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On cross-examination, defense counsel questioned Mr. Miller about his extensive criminal record, which included rape and murder convictions. She also questioned him about his expectations for a favorable letter to his parole board from the prosecutor in exchange for his testimony, and about why he had waited until June 1988 to come forward with his story that Mr. Garrett confessed to him. She asked him about an incident at the jail in which Mr. Garrett informed the authorities about what happened in a fight between Mr. Miller and another inmate. Mr. Miller replied that he didn't know anything about that.


Defense counsel also asked Mr. Miller whether he had read a report on Mr. Garrett's case in a newspaper called The Evening Whirl. Mr. Miller admitted that he had read such a report but claimed the paper did not report any of the details of the crimes, and that he knew those details from Mr. Garrett's confession to him.


Mr. Taylor testified for the defense that early in the morning of the day in question, he heard what sounded like a car backfiring. Within several seconds, he heard Mr. Garrett's door slam and someone going down the steps from Mr. Garrett's apartment. He then heard Mr. Garrett shout to him from the street to call an ambulance. He told his girlfriend to do so, and he joined Mr. Garrett outside at the scene of the crimes.


Mr. Garrett testified on his own behalf, denying that he committed the crimes. He denied that Ms. Bracken owed him any money. He testified that on the morning of the crimes, he heard a car drive off outside his apartment building. When he looked outside he saw Mr. Harris's van with Ms. Bracken in the passenger seat not moving. He went outside and as he approached the van he heard a voice say, "Help me please," whereupon he saw Mr. Harris lying on the street. Mr. Harris told him that a man named Don (or Sundance) shot him, but that he was going to tell people that Mr. Garrett shot him because Mr. Garrett "set him up." Mr. Garrett called for Mr. Taylor, and called out Ms. Bracken's name, but she did not answer. Soon thereafter, an ambulance and the police arrived.

II. State Post-conviction Proceedings


Following his conviction and sentence, Mr. Garrett sought state post-conviction relief, arguing, among other things, that trial counsel was ineffective in failing to interview potential witnesses who would have testified that Mr. Miller and Mr. Garrett had a confrontation in jail. Mr. Garrett argued that these potential witnesses would have thereby discredited Mr. Miller's testimony by showing that he had a grudge against Mr. Garrett.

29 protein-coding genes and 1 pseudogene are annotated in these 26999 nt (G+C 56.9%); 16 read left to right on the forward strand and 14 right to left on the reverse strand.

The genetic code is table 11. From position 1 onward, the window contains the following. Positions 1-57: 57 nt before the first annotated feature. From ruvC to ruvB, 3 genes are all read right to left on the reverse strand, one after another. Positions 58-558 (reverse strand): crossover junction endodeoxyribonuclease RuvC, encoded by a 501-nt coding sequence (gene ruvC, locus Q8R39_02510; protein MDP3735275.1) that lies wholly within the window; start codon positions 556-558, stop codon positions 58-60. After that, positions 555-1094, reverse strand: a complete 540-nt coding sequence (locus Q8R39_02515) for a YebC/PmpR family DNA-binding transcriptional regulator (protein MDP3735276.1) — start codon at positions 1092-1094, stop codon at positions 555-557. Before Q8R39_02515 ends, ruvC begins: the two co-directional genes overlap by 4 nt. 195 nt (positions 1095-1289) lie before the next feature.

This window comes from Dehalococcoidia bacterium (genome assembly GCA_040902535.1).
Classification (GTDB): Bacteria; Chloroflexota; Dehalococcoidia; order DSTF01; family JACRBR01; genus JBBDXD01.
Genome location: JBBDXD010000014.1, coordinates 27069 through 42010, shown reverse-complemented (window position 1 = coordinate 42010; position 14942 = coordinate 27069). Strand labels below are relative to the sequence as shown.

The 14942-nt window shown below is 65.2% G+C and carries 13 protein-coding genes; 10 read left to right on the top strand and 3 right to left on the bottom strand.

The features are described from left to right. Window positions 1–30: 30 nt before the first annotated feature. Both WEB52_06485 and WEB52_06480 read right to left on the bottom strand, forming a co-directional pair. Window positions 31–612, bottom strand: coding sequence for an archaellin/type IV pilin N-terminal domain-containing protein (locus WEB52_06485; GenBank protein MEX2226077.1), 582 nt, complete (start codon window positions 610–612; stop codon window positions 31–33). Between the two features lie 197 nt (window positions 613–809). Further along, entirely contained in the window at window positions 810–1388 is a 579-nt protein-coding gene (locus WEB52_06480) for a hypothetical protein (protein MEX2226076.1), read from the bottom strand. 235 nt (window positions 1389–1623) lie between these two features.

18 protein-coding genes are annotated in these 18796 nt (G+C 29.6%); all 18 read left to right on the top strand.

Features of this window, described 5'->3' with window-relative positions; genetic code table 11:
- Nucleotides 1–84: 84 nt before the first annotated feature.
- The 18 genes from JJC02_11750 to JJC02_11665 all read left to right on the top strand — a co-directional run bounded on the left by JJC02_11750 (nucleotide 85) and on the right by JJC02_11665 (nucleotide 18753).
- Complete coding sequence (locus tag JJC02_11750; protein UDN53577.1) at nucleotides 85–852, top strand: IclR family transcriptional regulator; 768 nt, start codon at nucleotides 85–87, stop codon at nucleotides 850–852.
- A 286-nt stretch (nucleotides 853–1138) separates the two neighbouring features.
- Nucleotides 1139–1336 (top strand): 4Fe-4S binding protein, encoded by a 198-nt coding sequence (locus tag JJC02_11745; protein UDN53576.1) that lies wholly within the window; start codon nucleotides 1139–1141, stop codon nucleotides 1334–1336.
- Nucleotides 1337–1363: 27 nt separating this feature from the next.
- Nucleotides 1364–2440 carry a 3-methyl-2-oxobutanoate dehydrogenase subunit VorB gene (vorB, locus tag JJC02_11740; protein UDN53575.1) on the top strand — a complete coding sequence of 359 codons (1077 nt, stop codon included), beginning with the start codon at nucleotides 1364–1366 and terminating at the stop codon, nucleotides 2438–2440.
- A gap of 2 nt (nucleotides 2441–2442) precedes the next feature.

At an evidentiary hearing on his post-conviction motion, Mr. Garrett testified that he never told Mr. Miller he had shot Ms. Bracken and Mr. Harris. He testified that after he had witnessed a fight between Mr. Miller and another inmate at the jail, he sketched pictures of the fight and gave them to a jail guard. Mr. Garrett further testified that because of his drawings, Mr. Miller was put into solitary confinement for his part in the fight, and that when Mr. Miller was released he told Mr. Garrett he would get even with him. Mr. Garrett testified that he gave his trial counsel the names of four other inmates who witnessed these events at the jail. He also suggested to his attorney that Mr. Miller must have known the details of the crimes from The Evening Whirl, which he saw Mr. Miller reading in jail.


Trial counsel, an experienced public defender, testified at the hearing that she considered three strategies for discrediting Mr. Miller - by bringing up Mr. Miller's fight with the other inmate, which Mr. Garrett sketched, by showing that Mr. Miller obtained his information about the crimes from The Evening Whirl, and by noting that Mr. Miller was jealous of Mr. Garrett's drawing abilities. She did not pursue the first except to the extent already indicated, because she did not see that it had any bearing on the case; the copies of The Evening Whirl she obtained did not report the crimes with the detail related by Mr. Miller; and she did not pursue the last avenue because she did not believe the jury would find it credible that Mr. Miller would testify against someone in a homicide case because of jealousy over drawing ability. She also stated that she felt there was no need to call any inmate witnesses because Mr. Miller "hurt himself in his testimony."